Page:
# cp /platform/`uname -i`/kernel/unix /mnt/platform/`uname -i`/kernel

8."Cannot open '/etc/path_to_inst'

System can not find the /etc/path_to_install file .It might be missing or corrupted and needs to be rebuild.
To rebuild this file boot the system with -ar option:
ok > boot -ar
Press enter to select default values for the questions asked during booting and select yes to rebuild /etc/path_to_install
The /etc/path_to_inst on your system does not exist or is empty. Do you want to rebuild this file [n]? y
System will continue booting after rebuilding the file.

9."Can't stat /dev/rdsk/c0t3d0s0"

When booted from cdrom and done fsck the root partition comes out to be fine but on booting from root disk this error occurs. The device name for / is missing from /dev/dsk directory and to resolve the issue /dev & /devices directories has to be restored from root backup tapes.

Solaris Basics:

1) In Solaris how many disk slices a disk can have?
a) 8 b) 7 c) 6 d) 1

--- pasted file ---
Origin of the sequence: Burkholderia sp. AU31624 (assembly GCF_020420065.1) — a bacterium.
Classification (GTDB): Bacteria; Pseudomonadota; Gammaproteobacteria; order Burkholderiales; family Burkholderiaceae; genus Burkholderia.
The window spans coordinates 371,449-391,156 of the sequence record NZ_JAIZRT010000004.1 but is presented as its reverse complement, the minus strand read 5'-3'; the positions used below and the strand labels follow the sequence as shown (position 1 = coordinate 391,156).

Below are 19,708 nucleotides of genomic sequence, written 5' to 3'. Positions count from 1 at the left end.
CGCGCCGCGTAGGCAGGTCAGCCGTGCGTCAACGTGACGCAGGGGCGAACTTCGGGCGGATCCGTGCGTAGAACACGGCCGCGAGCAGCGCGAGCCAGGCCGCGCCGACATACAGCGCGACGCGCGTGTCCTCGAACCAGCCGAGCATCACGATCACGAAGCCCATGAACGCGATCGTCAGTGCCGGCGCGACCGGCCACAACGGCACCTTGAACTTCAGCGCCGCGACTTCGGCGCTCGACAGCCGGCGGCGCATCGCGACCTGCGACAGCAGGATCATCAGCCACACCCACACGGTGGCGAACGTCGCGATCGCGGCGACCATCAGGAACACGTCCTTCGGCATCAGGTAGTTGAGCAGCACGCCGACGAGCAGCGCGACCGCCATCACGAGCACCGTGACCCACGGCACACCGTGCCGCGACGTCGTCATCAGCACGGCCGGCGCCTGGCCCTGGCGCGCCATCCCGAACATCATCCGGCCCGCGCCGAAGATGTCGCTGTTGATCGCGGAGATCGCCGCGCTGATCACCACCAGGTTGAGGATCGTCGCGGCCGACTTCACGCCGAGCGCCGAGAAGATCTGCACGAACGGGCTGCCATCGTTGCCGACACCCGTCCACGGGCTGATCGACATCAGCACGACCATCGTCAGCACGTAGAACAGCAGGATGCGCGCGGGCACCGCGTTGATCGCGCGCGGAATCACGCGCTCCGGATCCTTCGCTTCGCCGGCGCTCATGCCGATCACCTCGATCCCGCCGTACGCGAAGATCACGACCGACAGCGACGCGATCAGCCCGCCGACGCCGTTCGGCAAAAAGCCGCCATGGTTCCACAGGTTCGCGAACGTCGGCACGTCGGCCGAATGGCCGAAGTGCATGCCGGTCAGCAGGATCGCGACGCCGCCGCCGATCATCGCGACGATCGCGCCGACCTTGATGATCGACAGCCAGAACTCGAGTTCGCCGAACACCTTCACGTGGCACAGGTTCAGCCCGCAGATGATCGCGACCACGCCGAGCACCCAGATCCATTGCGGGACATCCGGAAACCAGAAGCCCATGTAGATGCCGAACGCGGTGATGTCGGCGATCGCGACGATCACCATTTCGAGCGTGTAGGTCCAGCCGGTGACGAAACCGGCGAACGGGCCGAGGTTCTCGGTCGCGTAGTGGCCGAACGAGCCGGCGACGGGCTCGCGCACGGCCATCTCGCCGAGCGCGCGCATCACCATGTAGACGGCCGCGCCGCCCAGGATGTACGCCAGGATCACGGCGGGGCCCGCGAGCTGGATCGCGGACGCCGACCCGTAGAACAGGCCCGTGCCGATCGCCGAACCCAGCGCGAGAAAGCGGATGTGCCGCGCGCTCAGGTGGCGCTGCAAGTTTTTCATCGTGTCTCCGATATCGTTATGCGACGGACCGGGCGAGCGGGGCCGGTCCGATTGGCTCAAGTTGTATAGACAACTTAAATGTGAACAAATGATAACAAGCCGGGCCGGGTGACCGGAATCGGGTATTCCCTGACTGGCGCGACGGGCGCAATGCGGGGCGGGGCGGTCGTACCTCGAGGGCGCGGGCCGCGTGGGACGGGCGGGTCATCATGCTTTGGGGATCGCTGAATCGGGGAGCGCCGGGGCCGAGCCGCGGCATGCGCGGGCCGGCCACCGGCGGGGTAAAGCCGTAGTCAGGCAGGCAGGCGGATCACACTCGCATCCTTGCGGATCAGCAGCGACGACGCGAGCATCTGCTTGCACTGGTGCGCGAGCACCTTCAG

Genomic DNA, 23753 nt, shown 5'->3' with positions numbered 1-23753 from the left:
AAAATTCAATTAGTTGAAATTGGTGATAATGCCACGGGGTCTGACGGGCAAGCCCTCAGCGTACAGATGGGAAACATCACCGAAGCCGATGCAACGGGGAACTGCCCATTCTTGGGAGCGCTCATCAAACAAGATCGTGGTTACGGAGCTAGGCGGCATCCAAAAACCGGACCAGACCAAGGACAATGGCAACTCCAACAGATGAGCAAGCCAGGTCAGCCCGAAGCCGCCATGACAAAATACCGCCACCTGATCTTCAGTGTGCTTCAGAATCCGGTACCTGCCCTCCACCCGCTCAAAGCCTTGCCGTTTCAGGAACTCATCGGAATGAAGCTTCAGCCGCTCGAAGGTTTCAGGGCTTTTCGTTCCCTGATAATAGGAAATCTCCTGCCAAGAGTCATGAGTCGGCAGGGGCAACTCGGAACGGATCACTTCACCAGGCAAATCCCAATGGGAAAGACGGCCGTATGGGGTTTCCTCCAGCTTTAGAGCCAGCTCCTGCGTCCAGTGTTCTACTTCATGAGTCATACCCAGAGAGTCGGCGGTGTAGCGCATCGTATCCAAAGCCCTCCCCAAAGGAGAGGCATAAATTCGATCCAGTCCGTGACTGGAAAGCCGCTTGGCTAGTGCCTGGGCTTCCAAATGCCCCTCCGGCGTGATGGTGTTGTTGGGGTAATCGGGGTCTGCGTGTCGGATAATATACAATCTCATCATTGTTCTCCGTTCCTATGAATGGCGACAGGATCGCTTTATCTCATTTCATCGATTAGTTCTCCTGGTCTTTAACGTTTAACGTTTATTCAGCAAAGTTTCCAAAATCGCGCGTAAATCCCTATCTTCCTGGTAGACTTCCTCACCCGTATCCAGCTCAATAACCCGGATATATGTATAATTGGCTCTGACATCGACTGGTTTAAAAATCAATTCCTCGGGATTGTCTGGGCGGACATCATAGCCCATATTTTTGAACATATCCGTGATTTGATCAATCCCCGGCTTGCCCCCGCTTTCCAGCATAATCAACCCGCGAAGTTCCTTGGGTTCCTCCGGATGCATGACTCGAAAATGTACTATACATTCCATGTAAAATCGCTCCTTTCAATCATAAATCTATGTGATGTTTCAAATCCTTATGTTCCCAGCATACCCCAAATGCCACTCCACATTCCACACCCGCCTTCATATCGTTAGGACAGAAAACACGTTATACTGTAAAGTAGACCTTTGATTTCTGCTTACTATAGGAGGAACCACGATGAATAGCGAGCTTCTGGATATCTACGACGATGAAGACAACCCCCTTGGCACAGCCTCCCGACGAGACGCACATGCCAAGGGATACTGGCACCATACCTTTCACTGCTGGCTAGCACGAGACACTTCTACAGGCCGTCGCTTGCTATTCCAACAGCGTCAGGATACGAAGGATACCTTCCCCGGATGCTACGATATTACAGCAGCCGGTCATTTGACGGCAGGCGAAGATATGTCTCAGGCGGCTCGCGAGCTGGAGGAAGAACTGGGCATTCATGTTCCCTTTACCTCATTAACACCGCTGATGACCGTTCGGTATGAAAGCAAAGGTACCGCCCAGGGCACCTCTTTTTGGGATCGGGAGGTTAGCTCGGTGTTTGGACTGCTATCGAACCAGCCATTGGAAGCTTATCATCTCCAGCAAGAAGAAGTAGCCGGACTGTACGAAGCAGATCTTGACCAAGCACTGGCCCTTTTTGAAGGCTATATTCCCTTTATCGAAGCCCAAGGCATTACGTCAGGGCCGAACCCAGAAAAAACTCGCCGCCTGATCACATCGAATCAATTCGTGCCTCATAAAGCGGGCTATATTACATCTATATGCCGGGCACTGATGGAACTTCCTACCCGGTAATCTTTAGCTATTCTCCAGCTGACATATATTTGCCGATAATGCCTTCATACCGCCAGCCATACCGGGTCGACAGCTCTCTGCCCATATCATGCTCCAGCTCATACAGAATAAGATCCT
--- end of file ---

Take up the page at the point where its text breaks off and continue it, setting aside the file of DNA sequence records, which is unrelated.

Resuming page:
2) Which file is used to set the default mask in Solaris?
a)/etc/profile b) .profile c) /etc/system d) /etc/inittab

3) What are the advantages for making disk partitions?
a) Easy to maintain b) Easy for backing up
c) Limits problems to one partition only d) Space can be monitored easily.

4 )What does a + sign in /etc/hosts.equiv indicates ?
a) All hosts are allowed b) Only known hosts are allowed c) All users are allowed d) Unknown hosts are also allowed .

5 )Which command is used to mount local file system ?
a) mount -l b) mountall c) mount d) mount -r

6) Which command line option gives a run level and output headings?
a) who -b b) who -r c) who -rh d) who -rH

7) Which command is used to change the auto-boot feature in sun ultra?
a) eeprom "auto-boot?"=true b) eeprom auto-boot?=true c) eeprom autoboot? true d) eeprom auto-boot = true

8) If patch id is 123456-10 then its revision number is -
a)123 b)456 c)10 d)6-10

9) Which commands can be used to make a device alias
a) devalias ay ok prompt b) dvalias at root prompt
c) nvram at ok prompt d) drvconfig at root prompt.

10) Where in Solaris encrypted passwords are stored?
a) /etc/passwd b) /etc/shadow c)/etc/default/passswd d)/etc/initttab

11) What is required in a diskless workstation for Solaris Workstation?
a) cpu, monitor, keyboard, hard disk b) cpu, monitor, keyboard, cdrom drive